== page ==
‘Little sunfish’ robot to swim in to Fukushima reactor

Newly developed robot for underwater investigation at the Fukushima's damaged reactor, moves in the water at a Toshiba Corp. test facility in Yokosuka near Tokyo, Thursday, June 15, 2017. The robot, which is nicknamed " Little sunfish," co-developed by the debt-strapped Japanese nuclear and electronics company and the International Research Institute for Nuclear Decommissioning, is ready for deployment this summer at the badly-damaged Unit 3 primary containment vessel to assess its damage and locate parts of melted fuel, believed to be submerged under highly contaminated water. The robot, about the size of a loaf of bread, maneuvers with tail propellers and collects data using two cameras, a dosimeter and lighting that are mounted on it. (AP Photo/Shuji Kajiyama)

When a tsunami devastated parts of Japan’s coastline in 2011, killing more than 18,000 people, it also hit the Fukushima nuclear power plant, triggering the most serious nuclear accident since Chernobyl. Parts of the damaged reactors are still highly contaminated with radiation and robotics are playing a crucial part in the clean-up.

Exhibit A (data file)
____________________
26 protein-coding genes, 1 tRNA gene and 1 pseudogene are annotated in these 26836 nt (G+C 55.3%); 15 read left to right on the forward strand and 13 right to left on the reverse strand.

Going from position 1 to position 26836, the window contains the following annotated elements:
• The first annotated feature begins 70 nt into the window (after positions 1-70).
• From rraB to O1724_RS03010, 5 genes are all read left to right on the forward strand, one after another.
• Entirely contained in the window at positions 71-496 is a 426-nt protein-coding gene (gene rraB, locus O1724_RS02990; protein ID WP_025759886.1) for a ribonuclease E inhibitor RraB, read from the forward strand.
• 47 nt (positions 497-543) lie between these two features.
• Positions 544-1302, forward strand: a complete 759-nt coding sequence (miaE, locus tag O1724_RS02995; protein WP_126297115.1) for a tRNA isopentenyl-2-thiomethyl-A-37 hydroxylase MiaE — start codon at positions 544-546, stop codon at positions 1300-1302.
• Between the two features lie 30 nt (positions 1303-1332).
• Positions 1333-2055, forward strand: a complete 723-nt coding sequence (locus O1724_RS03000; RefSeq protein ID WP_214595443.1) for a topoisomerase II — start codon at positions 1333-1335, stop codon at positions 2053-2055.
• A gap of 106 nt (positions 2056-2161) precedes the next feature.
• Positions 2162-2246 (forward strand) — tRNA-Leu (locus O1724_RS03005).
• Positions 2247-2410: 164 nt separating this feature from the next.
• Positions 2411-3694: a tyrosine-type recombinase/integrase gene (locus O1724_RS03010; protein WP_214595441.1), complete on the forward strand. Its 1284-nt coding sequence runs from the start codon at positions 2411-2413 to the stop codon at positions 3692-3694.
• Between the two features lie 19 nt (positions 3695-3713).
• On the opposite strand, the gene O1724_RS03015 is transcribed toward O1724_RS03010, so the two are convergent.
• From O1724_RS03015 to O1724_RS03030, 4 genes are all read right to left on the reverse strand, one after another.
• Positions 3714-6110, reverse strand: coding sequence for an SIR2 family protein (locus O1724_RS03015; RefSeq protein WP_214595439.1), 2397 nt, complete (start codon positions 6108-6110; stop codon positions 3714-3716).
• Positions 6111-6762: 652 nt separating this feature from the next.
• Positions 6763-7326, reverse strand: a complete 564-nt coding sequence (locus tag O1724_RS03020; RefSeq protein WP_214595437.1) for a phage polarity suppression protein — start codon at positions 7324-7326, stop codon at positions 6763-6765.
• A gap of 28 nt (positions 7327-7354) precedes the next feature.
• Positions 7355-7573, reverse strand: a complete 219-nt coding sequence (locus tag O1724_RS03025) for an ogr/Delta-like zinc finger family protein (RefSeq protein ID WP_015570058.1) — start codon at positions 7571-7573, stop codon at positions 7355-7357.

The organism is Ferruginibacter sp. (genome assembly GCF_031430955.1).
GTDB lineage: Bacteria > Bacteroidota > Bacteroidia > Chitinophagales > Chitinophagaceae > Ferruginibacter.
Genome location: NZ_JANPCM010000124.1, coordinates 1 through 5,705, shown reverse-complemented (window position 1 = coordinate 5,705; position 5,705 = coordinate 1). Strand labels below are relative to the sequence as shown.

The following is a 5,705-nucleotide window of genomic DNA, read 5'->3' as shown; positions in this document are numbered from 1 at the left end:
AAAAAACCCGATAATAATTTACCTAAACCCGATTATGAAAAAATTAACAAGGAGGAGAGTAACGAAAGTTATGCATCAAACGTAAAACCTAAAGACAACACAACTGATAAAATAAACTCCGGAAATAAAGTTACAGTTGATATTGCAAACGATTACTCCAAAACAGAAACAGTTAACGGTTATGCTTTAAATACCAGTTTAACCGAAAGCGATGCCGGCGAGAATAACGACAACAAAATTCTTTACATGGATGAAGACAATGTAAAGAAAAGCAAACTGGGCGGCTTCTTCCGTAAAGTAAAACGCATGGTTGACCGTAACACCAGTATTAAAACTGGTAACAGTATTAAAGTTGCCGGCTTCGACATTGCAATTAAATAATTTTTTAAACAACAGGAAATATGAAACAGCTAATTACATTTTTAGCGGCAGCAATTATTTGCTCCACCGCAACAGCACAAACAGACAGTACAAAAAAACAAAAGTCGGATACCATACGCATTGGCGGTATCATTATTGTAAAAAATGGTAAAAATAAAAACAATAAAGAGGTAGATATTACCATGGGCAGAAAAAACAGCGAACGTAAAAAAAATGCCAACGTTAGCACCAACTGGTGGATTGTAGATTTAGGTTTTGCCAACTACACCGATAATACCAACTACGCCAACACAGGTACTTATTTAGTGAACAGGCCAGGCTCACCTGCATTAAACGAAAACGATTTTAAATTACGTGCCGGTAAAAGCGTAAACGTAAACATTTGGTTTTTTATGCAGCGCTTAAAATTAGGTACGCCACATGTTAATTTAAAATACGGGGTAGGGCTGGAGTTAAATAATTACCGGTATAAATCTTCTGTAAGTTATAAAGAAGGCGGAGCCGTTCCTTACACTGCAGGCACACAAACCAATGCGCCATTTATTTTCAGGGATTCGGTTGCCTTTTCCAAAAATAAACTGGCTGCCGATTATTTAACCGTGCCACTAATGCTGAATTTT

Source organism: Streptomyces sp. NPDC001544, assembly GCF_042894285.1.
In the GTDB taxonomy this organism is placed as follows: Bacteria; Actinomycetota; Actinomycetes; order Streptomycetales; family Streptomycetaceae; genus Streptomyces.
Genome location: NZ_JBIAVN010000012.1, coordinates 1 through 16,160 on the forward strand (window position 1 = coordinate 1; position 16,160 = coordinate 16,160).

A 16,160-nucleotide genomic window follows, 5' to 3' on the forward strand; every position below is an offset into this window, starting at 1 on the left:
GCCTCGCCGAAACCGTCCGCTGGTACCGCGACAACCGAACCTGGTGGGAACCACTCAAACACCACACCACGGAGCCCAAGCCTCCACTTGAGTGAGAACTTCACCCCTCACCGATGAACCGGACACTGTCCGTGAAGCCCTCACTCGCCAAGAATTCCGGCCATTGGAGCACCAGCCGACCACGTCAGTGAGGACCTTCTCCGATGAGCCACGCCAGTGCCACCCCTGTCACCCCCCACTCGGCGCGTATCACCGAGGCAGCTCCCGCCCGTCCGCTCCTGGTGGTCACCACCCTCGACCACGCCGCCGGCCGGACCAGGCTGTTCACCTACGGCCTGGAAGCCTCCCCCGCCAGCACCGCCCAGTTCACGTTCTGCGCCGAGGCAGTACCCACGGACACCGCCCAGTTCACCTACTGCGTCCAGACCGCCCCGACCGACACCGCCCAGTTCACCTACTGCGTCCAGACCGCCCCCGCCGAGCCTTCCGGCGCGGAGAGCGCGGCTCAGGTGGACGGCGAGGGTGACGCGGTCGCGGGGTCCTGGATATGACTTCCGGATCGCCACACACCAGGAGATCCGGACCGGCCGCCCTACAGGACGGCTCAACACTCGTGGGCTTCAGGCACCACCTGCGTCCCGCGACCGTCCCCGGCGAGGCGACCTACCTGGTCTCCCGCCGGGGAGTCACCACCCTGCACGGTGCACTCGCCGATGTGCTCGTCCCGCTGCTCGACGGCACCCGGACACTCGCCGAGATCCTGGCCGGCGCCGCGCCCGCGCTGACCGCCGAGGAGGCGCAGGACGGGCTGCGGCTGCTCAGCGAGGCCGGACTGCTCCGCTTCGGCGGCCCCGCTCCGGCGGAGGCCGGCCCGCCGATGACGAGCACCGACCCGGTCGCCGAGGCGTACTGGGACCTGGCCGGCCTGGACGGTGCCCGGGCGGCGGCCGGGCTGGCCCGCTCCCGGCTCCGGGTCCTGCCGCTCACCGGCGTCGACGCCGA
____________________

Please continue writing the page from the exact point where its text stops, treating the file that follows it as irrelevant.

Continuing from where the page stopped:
Toshiba and a team of researchers have now developed a swimming robot, which is being called “little sunfish”, to explore the flooded parts of the nuclear plant.

The size of a loaf of bread, the little sunfish is equipped for its tough mission with lights, manoeuvres with tail propellers and can collect data with two cameras and a dosimeter to measure radiation.

The little robot hit the waters June 2017 at a test facility near Tokyo, slowly making its maiden journey.

The little sunfish then slowly moved though the mock-up of a containment vessel.

It is being operated by a team of scientists – a data cable connects the robot at all times with the team, sending back whatever pictures or data it can capture.

Once the robot swims into the actual reactor, hopes are that it will collect crucial data so specialists can remove more radioactive waste from the damaged plant.

It’ll be a tough journey – previous remote controlled robots sent inside the plant didn’t make it. They got stuck in the reactors, had their motion functions failing or “died” because of radiation levels so high they would kill humans within seconds. Fingers crossed that ‘little sunfish’ will be more lucky. He’ll be sent into the reactor next month.